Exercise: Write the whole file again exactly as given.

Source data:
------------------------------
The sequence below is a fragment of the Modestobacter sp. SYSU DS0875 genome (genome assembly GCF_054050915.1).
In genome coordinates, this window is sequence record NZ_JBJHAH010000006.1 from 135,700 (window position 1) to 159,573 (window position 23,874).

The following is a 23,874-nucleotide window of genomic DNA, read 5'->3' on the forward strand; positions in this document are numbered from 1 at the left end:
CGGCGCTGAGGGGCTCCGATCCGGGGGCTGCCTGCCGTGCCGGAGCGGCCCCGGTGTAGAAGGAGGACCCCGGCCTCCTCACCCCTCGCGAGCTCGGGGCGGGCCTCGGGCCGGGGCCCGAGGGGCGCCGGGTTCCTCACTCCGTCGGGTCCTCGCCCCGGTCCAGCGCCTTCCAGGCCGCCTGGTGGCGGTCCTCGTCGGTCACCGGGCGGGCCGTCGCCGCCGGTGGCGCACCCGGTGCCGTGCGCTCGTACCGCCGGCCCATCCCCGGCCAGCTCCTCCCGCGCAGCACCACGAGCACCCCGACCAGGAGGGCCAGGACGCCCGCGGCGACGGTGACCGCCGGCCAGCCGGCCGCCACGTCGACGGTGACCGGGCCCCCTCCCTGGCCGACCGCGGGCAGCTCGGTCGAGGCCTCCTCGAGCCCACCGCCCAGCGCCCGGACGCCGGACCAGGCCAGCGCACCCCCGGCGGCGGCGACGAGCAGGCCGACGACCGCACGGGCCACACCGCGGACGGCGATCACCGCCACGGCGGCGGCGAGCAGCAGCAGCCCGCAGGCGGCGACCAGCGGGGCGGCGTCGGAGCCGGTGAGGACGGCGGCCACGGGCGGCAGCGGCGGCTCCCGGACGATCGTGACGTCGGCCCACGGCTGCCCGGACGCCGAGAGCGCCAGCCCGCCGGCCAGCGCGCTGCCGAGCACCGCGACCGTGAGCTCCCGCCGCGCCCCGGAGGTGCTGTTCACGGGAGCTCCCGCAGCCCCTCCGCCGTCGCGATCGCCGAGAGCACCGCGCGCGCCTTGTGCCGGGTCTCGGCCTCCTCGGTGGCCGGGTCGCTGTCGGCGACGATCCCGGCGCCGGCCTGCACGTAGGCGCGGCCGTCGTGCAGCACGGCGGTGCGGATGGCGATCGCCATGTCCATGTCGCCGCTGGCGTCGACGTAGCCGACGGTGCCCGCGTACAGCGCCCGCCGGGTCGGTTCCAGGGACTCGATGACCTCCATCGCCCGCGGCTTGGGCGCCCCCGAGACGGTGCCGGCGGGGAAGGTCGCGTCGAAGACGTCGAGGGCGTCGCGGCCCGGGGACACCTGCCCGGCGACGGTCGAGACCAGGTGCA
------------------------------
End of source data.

The sequence below is a fragment of the Modestobacter sp. SYSU DS0875 genome (genome assembly GCF_054050915.1).
In genome coordinates, this window is sequence record NZ_JBJHAH010000006.1 from 135,700 (window position 1) to 159,573 (window position 23,874).

The following is a 23,874-nucleotide window of genomic DNA, read 5'->3' on the forward strand; positions in this document are numbered from 1 at the left end:
CGGCGCTGAGGGGCTCCGATCCGGGGGCTGCCTGCCGTGCCGGAGCGGCCCCGGTGTAGAAGGAGGACCCCGGCCTCCTCACCCCTCGCGAGCTCGGGGCGGGCCTCGGGCCGGGGCCCGAGGGGCGCCGGGTTCCTCACTCCGTCGGGTCCTCGCCCCGGTCCAGCGCCTTCCAGGCCGCCTGGTGGCGGTCCTCGTCGGTCACCGGGCGGGCCGTCGCCGCCGGTGGCGCACCCGGTGCCGTGCGCTCGTACCGCCGGCCCATCCCCGGCCAGCTCCTCCCGCGCAGCACCACGAGCACCCCGACCAGGAGGGCCAGGACGCCCGCGGCGACGGTGACCGCCGGCCAGCCGGCCGCCACGTCGACGGTGACCGGGCCCCCTCCCTGGCCGACCGCGGGCAGCTCGGTCGAGGCCTCCTCGAGCCCACCGCCCAGCGCCCGGACGCCGGACCAGGCCAGCGCACCCCCGGCGGCGGCGACGAGCAGGCCGACGACCGCACGGGCCACACCGCGGACGGCGATCACCGCCACGGCGGCGGCGAGCAGCAGCAGCCCGCAGGCGGCGACCAGCGGGGCGGCGTCGGAGCCGGTGAGGACGGCGGCCACGGGCGGCAGCGGCGGCTCCCGGACGATCGTGACGTCGGCCCACGGCTGCCCGGACGCCGAGAGCGCCAGCCCGCCGGCCAGCGCGCTGCCGAGCACCGCGACCGTGAGCTCCCGCCGCGCCCCGGAGGTGCTGTTCACGGGAGCTCCCGCAGCCCCTCCGCCGTCGCGATCGCCGAGAGCACCGCGCGCGCCTTGTGCCGGGTCTCGGCCTCCTCGGTGGCCGGGTCGCTGTCGGCGACGATCCCGGCGCCGGCCTGCACGTAGGCGCGGCCGTCGTGCAGCACGGCGGTGCGGATGGCGATCGCCATGTCCATGTCGCCGCTGGCGTCGACGTAGCCGACGGTGCCCGCGTACAGCGCCCGCCGGGTCGGTTCCAGGGACTCGATGACCTCCATCGCCCGCGGCTTGGGCGCCCCCGAGACGGTGCCGGCGGGGAAGGTCGCGTCGAAGACGTCGAGGGCGTCGCGGCCCGGGGACACCTGCCCGGCGACGGTCGAGACCAGGTGCA